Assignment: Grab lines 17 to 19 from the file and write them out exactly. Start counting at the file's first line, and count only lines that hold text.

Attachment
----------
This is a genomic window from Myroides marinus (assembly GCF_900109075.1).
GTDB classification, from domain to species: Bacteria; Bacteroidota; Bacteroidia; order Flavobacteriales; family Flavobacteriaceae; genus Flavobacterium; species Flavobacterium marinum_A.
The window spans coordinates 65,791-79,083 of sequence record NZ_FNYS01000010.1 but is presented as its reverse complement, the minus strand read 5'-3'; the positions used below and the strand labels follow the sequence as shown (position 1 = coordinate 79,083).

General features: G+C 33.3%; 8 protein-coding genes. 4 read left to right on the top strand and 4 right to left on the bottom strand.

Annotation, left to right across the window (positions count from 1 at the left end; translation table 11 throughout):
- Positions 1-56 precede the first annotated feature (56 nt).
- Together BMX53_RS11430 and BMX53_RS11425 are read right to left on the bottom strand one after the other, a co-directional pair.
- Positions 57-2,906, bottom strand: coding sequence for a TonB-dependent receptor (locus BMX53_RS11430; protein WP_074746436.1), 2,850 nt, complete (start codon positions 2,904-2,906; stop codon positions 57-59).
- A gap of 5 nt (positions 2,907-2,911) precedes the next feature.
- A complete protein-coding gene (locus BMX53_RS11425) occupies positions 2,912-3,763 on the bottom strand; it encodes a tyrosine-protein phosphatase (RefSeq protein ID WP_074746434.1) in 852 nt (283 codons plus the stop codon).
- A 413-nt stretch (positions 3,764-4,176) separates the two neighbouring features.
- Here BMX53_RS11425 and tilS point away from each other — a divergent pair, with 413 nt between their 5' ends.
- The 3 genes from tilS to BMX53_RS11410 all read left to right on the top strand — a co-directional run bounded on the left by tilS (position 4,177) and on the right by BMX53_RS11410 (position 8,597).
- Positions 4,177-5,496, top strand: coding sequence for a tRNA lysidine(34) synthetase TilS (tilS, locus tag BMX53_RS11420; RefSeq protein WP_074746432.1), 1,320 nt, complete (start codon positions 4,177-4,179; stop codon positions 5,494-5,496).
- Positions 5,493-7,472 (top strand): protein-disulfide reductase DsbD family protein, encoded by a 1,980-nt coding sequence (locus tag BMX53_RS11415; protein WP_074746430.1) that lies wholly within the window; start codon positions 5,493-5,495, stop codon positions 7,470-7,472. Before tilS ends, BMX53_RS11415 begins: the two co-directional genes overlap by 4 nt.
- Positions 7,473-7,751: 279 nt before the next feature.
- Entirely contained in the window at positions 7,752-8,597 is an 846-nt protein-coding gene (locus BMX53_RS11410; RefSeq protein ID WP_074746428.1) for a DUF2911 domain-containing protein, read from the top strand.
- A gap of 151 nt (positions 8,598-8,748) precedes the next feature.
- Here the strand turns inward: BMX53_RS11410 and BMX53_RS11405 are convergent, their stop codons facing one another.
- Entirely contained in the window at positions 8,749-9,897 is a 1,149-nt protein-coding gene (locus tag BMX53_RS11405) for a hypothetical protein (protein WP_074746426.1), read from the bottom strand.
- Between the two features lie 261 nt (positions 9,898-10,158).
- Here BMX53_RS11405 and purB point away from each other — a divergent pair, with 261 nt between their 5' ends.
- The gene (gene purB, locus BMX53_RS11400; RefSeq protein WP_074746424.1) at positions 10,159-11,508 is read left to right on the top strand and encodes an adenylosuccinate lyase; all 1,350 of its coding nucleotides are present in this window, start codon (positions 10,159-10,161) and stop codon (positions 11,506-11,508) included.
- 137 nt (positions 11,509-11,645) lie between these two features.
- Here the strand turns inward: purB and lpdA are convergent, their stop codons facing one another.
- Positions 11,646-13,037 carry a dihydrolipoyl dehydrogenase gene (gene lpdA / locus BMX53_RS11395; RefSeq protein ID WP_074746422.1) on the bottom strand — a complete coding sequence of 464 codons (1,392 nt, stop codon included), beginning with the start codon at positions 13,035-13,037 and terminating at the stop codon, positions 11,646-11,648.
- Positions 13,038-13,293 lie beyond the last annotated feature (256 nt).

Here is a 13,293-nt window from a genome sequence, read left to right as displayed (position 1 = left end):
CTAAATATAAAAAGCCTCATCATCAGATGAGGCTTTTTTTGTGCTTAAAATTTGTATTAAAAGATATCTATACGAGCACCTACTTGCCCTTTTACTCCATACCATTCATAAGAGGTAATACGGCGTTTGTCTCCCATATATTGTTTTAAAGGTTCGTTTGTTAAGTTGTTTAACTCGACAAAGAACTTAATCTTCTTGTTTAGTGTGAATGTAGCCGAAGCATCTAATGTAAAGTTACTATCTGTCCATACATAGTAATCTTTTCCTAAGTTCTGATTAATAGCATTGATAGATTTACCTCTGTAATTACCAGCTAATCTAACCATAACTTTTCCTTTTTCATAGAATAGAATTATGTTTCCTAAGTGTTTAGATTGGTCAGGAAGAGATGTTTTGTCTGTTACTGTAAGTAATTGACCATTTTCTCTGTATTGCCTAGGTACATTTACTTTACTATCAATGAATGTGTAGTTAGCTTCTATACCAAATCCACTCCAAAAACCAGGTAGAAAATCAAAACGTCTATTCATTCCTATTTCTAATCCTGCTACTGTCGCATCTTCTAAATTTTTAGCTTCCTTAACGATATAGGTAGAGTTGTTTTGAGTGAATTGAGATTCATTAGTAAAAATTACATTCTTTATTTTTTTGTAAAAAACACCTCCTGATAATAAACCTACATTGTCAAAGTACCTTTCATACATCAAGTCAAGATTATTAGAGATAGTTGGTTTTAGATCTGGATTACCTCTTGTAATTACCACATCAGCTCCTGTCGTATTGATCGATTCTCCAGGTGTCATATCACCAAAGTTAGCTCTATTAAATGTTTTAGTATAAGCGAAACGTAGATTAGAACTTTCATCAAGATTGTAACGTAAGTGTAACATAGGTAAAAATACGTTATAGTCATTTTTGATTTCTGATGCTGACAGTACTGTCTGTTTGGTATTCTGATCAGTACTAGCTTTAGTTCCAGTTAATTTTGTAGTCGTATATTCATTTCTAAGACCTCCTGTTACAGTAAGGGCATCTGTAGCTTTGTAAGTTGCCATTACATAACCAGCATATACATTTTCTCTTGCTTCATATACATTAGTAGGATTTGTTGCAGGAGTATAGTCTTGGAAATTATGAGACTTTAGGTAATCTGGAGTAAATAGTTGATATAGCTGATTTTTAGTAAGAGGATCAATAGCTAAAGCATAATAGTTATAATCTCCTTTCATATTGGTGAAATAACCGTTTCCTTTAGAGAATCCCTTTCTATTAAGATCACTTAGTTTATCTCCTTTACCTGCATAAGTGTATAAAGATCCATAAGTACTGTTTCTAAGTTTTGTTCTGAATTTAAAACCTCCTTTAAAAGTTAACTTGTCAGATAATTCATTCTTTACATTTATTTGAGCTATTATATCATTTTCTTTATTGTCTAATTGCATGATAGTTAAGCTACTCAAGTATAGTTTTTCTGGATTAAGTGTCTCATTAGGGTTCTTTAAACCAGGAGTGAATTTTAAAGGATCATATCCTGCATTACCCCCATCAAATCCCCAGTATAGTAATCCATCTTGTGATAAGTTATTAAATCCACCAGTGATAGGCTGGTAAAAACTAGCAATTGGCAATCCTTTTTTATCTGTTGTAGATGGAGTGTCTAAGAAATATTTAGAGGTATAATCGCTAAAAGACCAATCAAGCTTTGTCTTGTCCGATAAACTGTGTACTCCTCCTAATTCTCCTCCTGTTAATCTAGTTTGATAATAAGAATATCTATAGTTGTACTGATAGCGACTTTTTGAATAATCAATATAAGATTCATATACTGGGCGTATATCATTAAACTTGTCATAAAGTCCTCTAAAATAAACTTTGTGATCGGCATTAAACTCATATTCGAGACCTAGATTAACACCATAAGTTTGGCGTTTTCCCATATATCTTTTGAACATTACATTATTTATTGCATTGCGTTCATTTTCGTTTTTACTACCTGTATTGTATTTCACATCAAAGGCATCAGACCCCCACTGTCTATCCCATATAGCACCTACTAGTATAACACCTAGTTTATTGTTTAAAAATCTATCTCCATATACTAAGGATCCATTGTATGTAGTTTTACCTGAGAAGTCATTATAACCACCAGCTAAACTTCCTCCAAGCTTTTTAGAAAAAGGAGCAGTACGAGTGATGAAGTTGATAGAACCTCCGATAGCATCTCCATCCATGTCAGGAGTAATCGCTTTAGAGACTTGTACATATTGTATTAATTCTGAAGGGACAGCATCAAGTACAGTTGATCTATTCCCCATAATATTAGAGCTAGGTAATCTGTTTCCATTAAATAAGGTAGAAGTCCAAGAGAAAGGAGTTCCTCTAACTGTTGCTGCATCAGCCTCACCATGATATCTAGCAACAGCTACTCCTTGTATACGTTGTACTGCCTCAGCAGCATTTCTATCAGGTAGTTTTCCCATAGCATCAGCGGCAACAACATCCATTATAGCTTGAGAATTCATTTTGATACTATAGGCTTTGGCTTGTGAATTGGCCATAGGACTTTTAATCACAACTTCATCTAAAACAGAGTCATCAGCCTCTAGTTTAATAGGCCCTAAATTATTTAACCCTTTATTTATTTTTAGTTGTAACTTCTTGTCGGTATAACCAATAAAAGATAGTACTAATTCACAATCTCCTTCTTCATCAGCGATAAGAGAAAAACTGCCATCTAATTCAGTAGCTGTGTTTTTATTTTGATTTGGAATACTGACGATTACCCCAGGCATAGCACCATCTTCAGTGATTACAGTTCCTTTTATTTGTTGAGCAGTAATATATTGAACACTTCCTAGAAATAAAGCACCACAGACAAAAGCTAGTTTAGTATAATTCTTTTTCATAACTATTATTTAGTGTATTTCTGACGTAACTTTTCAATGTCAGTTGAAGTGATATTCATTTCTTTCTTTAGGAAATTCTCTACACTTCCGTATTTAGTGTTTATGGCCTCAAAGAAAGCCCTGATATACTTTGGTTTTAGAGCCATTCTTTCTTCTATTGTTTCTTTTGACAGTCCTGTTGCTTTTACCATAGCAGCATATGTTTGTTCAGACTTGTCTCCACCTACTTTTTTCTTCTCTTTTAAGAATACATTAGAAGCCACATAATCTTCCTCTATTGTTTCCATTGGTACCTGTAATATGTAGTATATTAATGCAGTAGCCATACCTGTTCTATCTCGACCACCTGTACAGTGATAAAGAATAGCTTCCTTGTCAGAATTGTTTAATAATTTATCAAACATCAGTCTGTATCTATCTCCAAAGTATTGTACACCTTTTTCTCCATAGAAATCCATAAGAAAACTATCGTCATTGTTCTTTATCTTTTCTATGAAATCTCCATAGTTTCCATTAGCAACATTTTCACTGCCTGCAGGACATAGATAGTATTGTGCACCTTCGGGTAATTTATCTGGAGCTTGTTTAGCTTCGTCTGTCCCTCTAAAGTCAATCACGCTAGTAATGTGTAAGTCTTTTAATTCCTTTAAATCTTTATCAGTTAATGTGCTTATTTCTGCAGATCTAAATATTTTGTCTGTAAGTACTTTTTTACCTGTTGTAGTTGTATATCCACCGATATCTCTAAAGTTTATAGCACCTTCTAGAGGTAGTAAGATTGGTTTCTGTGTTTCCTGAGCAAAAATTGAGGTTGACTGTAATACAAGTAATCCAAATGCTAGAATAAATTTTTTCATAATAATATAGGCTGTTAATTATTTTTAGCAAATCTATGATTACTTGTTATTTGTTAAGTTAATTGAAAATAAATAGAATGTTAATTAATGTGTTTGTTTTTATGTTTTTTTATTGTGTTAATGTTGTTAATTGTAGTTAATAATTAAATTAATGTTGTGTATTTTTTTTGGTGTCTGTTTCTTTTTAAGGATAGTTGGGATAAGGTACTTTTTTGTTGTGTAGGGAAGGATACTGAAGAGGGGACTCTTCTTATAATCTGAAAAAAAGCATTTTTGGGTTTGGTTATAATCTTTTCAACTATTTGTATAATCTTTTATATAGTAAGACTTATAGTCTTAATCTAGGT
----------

- Entirely contained in the window at positions 7,752-8,597 is an 846-nt protein-coding gene (locus BMX53_RS11410; RefSeq protein ID WP_074746428.1) for a DUF2911 domain-containing protein, read from the top strand.
- A gap of 151 nt (positions 8,598-8,748) precedes the next feature.
- Here the strand turns inward: BMX53_RS11410 and BMX53_RS11405 are convergent, their stop codons facing one another.